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Culinarily Curious: Fueled by ramen? Here’s a recipe so you can get creative with that boring block of noodles

Posted by Alex Pearlman  February 14, 2012 05:46 PM

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ramen noodle packaged.jpgBy Anthony Howard

Whether as late-night study fuel or a quick lunch at work, chances are that you've eaten your fair share of packaged ramen noodle soup; it's a convenient and cheap way to get a meal in. When I was younger, I ate it as an after-school snack and thought it was delicious. As I got older and became a food snob, my go-to cup of warm, starchy goodness started to seem banal, bland, and boring. Now, a few years later and, for the most part, financially independent, I see the value in that ubiquitous block of pasta.

But just because your taste buds (or, let’s be honest, your budget) are crying out for this easy and inexpensive dining option doesn’t mean you have to stick with the basic “heat and eat” recipe. Ramen is like a blank canvas, only better because you can eat it: Just as a little paint and creativity turn that white square into a work of art, some vegetables, protein, and additions of your own will turn those dull, dried noodles into a bistro-style meal without breaking the bank. The following recipe is my favorite way to jazz up my ramen.


ramen stir-fry.jpgIngredients:

1 package ramen noodles
1 ½ cups chopped vegetables (I like bell peppers, eggplant, and snap peas)
3 cups chicken stock
1 teaspoon chopped garlic
4 ounces chicken breast (optional)
Dash paprika
Salt and pepper, to taste
Olive oil, for sautéing


  1. If you’re using the chicken breast, preheat your oven to 350 degrees Fahrenheit. Drizzle olive oil over the chicken breast, season with salt and pepper, and bake for 25 minutes, or until it's cooked thoroughly. Meanwhile, julienne the bell peppers and eggplant into quarter-inch-thick slices, and slice the snap peas in half width-wise.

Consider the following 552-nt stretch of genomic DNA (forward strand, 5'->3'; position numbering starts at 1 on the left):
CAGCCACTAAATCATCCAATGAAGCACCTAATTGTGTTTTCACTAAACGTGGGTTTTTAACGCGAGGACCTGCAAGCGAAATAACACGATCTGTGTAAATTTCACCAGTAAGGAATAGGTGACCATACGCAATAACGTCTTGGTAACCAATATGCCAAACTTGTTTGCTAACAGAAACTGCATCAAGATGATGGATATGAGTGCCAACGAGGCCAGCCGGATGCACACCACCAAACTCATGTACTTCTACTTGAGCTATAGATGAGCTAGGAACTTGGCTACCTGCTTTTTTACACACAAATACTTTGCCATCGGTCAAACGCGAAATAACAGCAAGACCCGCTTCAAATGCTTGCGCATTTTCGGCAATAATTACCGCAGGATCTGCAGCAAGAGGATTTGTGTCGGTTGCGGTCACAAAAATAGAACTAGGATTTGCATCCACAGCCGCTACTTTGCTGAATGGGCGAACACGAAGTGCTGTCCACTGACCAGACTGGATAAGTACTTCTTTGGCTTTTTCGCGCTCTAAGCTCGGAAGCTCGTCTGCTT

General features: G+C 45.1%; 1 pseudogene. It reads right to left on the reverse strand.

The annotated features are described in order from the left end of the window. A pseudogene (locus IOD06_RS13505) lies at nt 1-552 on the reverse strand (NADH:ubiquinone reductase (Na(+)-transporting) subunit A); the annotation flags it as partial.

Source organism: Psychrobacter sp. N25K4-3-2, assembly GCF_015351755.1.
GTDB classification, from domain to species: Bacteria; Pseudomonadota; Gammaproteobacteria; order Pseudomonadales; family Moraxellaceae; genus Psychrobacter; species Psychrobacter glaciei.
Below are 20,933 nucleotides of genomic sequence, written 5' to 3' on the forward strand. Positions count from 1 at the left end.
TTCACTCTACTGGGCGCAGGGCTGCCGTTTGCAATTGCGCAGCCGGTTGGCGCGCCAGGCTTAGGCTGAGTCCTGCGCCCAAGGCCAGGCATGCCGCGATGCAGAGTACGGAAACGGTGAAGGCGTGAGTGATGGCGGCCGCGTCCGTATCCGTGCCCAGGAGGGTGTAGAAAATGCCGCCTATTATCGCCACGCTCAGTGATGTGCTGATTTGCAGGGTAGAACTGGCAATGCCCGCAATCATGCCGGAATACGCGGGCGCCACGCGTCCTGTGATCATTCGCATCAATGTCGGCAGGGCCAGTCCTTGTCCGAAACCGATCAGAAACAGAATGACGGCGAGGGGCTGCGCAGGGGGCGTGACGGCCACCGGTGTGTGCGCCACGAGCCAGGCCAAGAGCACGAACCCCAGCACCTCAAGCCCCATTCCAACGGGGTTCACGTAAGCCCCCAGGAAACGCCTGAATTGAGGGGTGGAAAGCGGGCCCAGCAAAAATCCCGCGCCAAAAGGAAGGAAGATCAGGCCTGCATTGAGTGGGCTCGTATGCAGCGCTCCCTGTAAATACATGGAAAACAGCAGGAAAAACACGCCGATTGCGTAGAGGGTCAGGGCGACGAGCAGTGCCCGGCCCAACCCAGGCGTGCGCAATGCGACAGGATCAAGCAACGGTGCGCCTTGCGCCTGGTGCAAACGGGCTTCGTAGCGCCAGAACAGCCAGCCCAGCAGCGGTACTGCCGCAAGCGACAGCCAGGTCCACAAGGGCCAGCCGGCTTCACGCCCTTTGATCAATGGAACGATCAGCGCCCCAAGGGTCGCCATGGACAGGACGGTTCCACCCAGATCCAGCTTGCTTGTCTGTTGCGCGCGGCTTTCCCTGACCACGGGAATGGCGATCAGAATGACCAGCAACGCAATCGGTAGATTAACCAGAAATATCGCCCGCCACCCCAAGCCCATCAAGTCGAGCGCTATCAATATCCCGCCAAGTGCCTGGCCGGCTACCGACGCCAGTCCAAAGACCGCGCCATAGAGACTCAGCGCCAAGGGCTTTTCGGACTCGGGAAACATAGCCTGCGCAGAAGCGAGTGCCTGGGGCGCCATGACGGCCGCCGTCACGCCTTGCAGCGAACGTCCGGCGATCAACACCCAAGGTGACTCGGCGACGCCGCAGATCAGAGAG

2. Place the chicken stock in a medium saucepan over high heat, and wait until it boils.
  3. Heat a sauté pan with a little oil over medium heat. Add the garlic and sauté for a minute, taking care not to burn it.
  4. Add the snap peas, eggplant, and bell peppers to the sauté pan. Add a dash of paprika (and salt and/or pepper if you wish), and continue to cook over medium heat for 4-5 minutes, or until the vegetables are softened.
  5. Once the stock is boiling, place the ramen in the stock, and cook it until its al dente. The process should take about 90 seconds.
  6. Drain the ramen, but set aside ¾ of a cup of the stock.
  7. Add the ramen and stock to the sauté pan. Mix to combine all the ingredients, and cook everything for an additional minute.
  8. Remove the chicken breast from the oven, slice it, and place it on top of your ramen mixture.
That recipe might seem like a lot of work for ramen, but prep is key: Buy your favorite vegetables ahead of time, cut them up for the week, and refrigerate them in plastic containers so the cooking process won’t be as daunting. Sure, your ramen may cost a dollar or so more (or a bit extra if you add meat), but it will be much more satisfying. You might even look forward to ramen night!

What's your favorite way to eat ramen?

'Culinarily Curious' is TNGG Boston's column on all things food, written by Anthony Howard.

Photos by pinprick (top) and yesmorelight (bottom) (Flickr)

About Anthony -- I'm a 22-year-old Massachusetts native -- grew up in the 'burbs and now spend my young adult life in the city. I am passionate about cooking and currently assistant manage a restaurant kitchen in Kendall Square. Let's just say that when I invite friends over for dinner parties, no one ever turns me down.

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This blog is not written or edited by or the Boston Globe.
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